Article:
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Dante Exum becomes partial participant in Utah Jazz practices

Utah Jazz player Dante Exum poses during media day in Salt Lake City on Monday, Sept. 25, 2017.
Utah Jazz player Dante Exum poses during media day in Salt Lake City on Monday, Sept. 25, 2017.
Jeffrey D. Allred,

SALT LAKE CITY — It hasn't been much of a secret that Utah Jazz guard Dante Exum is getting closer to finally playing this season after injuring his shoulder during the preseason, as he has been putting in work on the court before games for quite some time.

The Australian has taken another significant step forward this week, too, as the Jazz said Thursday that he has begun participating in non-contact portions of practice.

There still is no timetable for his return, however.

The 22-year-old is in his fourth season with Utah after being selected fifth overall in the 2014 NBA Draft. He has career averages of 5.4 points, two rebounds and 1.7 assists over 148 regular-season games.

DR. DUNKENSTEIN TO VISIT UTAH: On the heels of rookie Donovan Mitchell honoring him during last weekend's slam dunk competition at NBA All-Star Weekend, former Jazz great Darrell Griffith has been the subject of a good deal of attention over the last few days.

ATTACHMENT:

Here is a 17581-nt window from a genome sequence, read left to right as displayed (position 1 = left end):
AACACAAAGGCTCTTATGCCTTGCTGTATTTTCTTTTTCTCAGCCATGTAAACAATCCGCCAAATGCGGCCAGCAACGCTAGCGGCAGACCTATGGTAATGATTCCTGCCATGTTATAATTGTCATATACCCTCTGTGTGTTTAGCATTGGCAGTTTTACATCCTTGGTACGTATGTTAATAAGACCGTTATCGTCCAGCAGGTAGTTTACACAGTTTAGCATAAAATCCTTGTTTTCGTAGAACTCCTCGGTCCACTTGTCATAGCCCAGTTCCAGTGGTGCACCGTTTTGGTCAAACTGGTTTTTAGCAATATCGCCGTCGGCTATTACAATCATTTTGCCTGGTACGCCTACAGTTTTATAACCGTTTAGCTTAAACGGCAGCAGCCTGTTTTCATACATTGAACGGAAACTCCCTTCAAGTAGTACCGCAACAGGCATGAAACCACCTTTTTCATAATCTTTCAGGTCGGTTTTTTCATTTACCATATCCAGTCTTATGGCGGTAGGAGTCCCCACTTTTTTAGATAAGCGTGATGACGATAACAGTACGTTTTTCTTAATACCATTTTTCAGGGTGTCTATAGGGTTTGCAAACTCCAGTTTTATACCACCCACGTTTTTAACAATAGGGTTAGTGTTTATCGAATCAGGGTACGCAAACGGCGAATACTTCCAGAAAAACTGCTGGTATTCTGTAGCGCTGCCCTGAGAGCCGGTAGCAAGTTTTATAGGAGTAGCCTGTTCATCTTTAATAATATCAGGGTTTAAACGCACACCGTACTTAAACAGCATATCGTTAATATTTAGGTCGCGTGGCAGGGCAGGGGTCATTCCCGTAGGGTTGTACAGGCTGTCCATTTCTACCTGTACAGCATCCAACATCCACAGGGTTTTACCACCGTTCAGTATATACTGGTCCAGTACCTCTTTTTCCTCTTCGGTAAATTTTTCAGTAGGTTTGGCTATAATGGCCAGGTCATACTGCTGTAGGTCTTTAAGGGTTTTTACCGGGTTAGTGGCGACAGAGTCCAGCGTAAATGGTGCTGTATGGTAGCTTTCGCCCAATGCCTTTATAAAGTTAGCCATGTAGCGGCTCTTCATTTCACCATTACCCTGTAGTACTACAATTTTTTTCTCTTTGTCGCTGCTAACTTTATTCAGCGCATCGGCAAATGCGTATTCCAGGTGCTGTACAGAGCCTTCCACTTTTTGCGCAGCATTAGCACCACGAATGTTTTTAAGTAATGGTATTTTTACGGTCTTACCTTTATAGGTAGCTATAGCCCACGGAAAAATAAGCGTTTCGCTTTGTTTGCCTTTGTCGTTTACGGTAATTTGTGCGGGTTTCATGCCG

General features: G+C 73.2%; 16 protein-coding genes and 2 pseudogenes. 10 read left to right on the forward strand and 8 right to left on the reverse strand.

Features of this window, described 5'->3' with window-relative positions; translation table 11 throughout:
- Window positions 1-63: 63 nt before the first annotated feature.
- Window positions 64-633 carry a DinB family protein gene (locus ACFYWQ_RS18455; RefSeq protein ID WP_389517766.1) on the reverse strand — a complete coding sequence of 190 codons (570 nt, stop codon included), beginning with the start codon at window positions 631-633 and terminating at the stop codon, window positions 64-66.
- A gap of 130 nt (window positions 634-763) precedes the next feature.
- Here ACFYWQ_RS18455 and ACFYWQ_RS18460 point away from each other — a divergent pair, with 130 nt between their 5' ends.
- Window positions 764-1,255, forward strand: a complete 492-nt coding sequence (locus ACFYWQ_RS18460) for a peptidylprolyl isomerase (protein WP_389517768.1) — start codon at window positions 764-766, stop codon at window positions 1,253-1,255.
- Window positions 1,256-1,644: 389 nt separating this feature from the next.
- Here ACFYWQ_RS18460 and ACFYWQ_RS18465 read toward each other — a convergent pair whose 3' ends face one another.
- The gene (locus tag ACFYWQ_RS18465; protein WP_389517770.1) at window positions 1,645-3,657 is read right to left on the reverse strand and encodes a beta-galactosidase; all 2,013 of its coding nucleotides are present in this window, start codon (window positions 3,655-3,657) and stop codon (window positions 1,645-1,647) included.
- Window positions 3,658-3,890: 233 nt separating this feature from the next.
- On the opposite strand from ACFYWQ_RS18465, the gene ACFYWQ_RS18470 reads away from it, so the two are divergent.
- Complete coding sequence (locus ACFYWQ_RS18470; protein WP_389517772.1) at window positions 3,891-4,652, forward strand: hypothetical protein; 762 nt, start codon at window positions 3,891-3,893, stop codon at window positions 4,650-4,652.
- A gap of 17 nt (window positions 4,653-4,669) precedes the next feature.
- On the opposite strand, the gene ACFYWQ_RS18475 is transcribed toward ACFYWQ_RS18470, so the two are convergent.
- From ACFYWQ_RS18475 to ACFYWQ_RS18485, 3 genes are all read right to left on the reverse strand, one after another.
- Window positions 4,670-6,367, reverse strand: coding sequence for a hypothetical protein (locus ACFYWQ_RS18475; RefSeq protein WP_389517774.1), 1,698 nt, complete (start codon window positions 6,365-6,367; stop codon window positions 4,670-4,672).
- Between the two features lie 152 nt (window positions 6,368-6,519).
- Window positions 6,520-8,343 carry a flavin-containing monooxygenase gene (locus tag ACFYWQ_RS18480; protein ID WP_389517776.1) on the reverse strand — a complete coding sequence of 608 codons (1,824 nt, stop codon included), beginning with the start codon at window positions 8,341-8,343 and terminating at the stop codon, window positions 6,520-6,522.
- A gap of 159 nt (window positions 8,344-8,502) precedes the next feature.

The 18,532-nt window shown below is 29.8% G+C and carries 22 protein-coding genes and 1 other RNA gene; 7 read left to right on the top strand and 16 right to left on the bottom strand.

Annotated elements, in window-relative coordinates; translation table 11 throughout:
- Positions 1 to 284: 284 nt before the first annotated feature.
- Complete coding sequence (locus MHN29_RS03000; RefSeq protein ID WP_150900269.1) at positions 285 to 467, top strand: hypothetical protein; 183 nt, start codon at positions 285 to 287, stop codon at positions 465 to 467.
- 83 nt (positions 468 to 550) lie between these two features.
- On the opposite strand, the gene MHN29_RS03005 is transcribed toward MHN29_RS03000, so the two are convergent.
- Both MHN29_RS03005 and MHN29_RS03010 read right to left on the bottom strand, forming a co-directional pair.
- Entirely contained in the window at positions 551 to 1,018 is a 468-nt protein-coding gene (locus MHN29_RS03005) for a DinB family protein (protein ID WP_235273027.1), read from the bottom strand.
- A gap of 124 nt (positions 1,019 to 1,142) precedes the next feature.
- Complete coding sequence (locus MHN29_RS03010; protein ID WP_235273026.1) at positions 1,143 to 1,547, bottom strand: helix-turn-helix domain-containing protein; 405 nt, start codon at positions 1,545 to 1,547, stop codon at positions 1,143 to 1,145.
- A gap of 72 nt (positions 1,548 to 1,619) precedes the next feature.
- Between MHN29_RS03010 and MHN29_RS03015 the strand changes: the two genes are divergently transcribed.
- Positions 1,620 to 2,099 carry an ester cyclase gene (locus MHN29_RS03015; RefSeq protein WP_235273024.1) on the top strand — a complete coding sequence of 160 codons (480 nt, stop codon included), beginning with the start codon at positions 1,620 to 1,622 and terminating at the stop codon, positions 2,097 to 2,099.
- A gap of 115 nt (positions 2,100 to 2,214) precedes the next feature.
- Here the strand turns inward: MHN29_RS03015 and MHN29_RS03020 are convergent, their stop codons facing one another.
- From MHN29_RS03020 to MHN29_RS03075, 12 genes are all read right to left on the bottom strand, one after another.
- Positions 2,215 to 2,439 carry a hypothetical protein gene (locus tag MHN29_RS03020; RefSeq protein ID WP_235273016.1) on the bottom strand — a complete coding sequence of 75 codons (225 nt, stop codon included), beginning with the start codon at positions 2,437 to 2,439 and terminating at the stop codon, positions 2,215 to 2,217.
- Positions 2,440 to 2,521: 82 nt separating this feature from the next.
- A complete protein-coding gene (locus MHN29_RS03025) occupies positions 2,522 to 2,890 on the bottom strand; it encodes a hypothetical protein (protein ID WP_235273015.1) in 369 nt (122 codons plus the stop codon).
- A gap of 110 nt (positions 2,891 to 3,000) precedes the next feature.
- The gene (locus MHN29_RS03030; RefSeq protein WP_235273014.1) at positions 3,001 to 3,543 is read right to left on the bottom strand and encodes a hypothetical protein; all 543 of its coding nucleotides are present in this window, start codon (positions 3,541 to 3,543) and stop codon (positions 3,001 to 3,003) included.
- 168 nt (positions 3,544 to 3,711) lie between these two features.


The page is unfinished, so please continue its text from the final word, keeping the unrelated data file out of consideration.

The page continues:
On Thursday, the team announced that he will be in town for Friday's game as part of the alumni program that has also brought in players such as Antoine Carr, Tom Chambers, “Blue” Edwards, Andrei Kirilenko, Mehmet Okur, Felton Spencer, Bobby Hansen and Quincy Lewis make return appearances.

Most notably, Griffith will participate in a pregame recognition of Mitchell, who won the dunk contest, and will also join the Jazz's TV and radio broadcasts and host a live Q&A on Twitter.

Mitchell's trophy from the contest will be on display in the arena before the game.

INTERNATIONAL NIGHT TO BE CELEBRATED: With the additions of Ricky Rubio, Jonas Jerebko and Thabo Sefolosha this season, the Jazz have players from seven different countries.

As such, Friday's game is being billed as "International Night," and shirts with the flags of those countries will be sold at the arena.

"Being able to represent my country with not a lot of basketball players coming from there, it's amazing," said point guard Raul Neto, who hails from Brazil. "It's amazing that the team respects that, the team celebrates that. It's a great feeling just representing my country and representing international basketball, too."

Asked which shirt would sell better between the one with the Brazilian flag and the one with the French flag (for Neto's close friend, Rudy Gobert), Neto went with his home country.

"Brazil, for sure," he said. "I know there's a lot of Brazilians in Salt Lake, so I hope the Brazil shirt sells more than the French."